On Strikes, Respect and Heroes

Organizing Matters

Volume CVIII, No. 1January, 2008

Joel LeFevre

Click for larger image.

The stagehands’ Broadway strike was called many things in the 12,000 news stories it generated in its three-week life.

Papers and broadcasters repeated the producers’ lines that it was about ending “featherbedding” — a pejorative term for requiring specific numbers of workers to accomplish a task.

Others endeavored to include the union’s side as well; they described the negotiations as a give-and-take process, except the producers were only about the “take” part.

All but a handful missed the essential reason for the Broadway strike.

Any stagehand could tell you what it was about: respect.

Every mature collective bargaining agreement like the Local 1 contract contains choices that reflect the priorities of the union, which are often things management sees themselves as having been forced to accept.

Depending on the decade when sections of a contract were negotiated, the relative ease with which management accepted those items will reflect the state of business thinking at that time. Identifying and eliminating all “unproductive compensation” is the mantra from business schools to their MBA candidates in the lean and mean 1990’s. This thinking caught up to Broadway in 2007.

The worker knows that it’s a hard-won perk to be paid for a minimum number of hours, even if the job doesn’t always take that long. The manager wants such minimum calls eliminated, not enshrined. Management simply does not acknowledge the point of view that a minimum call of, say, four hours of overtime pay when only two hours of work gets done, is a tribute being paid to strength. It takes hard work to do the job of a stagehand and it feels harder added on at day’s end.

The producers wanted to end this practice, but they didn’t want to give anything in return. But something for nothing indicates a lack of respect. And at negotiation time, no respect means no work: a strike. Simple and direct. I heard this theme over and over again from stagehands I spoke with on the picket lines.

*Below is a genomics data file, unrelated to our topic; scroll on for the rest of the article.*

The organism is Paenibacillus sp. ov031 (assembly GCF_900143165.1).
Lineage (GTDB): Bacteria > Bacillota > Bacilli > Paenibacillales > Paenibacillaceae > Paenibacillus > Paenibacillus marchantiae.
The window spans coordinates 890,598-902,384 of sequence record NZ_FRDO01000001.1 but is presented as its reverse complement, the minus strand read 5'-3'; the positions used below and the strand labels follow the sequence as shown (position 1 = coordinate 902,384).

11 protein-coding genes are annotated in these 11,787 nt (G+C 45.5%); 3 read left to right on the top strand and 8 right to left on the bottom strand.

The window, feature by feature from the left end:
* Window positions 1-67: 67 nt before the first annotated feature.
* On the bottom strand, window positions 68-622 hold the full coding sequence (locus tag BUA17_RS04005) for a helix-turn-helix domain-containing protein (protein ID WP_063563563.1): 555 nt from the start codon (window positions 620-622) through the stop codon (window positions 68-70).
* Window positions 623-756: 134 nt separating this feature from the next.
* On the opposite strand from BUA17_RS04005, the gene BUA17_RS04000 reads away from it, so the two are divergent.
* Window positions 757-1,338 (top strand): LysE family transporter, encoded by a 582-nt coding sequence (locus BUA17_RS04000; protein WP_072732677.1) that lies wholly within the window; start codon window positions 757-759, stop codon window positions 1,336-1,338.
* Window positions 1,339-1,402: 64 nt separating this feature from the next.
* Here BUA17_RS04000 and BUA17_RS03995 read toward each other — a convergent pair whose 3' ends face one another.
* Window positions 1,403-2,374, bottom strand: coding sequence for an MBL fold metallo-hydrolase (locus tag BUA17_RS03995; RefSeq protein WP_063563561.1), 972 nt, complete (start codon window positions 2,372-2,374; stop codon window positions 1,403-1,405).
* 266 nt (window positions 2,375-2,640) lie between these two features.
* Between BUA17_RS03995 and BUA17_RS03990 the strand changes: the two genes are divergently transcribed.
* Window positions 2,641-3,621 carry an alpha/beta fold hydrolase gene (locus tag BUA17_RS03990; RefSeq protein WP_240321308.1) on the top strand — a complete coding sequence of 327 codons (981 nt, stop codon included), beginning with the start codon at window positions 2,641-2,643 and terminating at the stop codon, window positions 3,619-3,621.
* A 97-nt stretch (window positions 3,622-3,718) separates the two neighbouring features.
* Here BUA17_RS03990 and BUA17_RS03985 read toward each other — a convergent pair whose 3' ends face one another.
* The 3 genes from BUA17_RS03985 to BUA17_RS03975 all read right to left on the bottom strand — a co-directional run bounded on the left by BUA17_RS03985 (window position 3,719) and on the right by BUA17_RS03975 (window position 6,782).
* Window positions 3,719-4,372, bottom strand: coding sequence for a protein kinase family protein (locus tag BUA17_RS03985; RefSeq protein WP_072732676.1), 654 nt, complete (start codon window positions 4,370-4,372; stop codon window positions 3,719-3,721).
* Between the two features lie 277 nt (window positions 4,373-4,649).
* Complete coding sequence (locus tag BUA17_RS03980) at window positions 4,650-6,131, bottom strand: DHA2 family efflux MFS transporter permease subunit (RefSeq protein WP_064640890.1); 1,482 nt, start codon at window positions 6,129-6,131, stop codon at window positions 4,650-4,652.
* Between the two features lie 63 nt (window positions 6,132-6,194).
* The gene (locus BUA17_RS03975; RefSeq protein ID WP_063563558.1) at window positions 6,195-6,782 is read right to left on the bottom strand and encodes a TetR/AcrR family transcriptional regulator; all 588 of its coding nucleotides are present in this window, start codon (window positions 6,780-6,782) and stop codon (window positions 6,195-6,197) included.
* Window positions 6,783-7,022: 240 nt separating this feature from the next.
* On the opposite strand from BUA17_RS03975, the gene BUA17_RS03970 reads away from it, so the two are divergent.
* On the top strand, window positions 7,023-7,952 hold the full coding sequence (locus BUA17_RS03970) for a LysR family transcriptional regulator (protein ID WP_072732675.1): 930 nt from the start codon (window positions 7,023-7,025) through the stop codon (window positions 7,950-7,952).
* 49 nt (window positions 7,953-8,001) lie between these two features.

In labor disputes it is always fundamentally about respect. Respect for your body by providing for comprehensive health insurance, respect for your old age by providing pensions, respect for your craft by providing safe environments and manageable work hours. Respect is the coin of the realm in bargaining but it apparently was in too short a supply on Broadway in 2007.


The week I got married, 16 years ago, Local 32BJ was on strike. (That’s the union that represents janitors and security guards.) When we left the building for our wedding ceremony, my wife and I got giant hugs and smiles from Mike Rosado as he and his co-workers picketed in front of our Riverside Drive building. Mike worked as a doorman for over 25 years at that site. When we returned from our honeymoon, we learned that Mike did not feel well while picketing and went home the day we saw him. He passed away of a heart attack. He was a casualty in that 1991 struggle for respect.

Back then, Mike explained to me that his employer, represented by the Realty Association, decided not to pay respect to new young workers. Management wanted to pay them less for the same work. Disrespect is unacceptable, so the union had to strike. Anyone who dies during a strike does so, in part, because of the tremendous stress a strike puts on everyone. Anyone who dies during a strike dies a hero.

In much the same way, Frank Lavaia, 57, the head property man at “Lion King,” died of a heart attack while on the Local 1 picket line. At his funeral, I told his oldest son that in my book, his father died a hero.

It turns out that Frank’s sons both worked as stagehands with their dad — on the same show, no less. At the funeral, his oldest son read a list of things that he will never do again, which included leaving for work three full hours early because his dad just had to be perfectly prepared, and mopping the stage twice every time, for fear that Frank would find a spot he missed.

Frank Lavaia was a perfectionist, master craftsman, dedicated family man — and a passionate Red Sox fan in Yankee land. He always knew that he wanted to be dressed in his game day uniform for his funeral, and he was.

I think that Frank Lavaia and Mike Rosado have met in heaven, along a hero’s walkway dedicated to respect.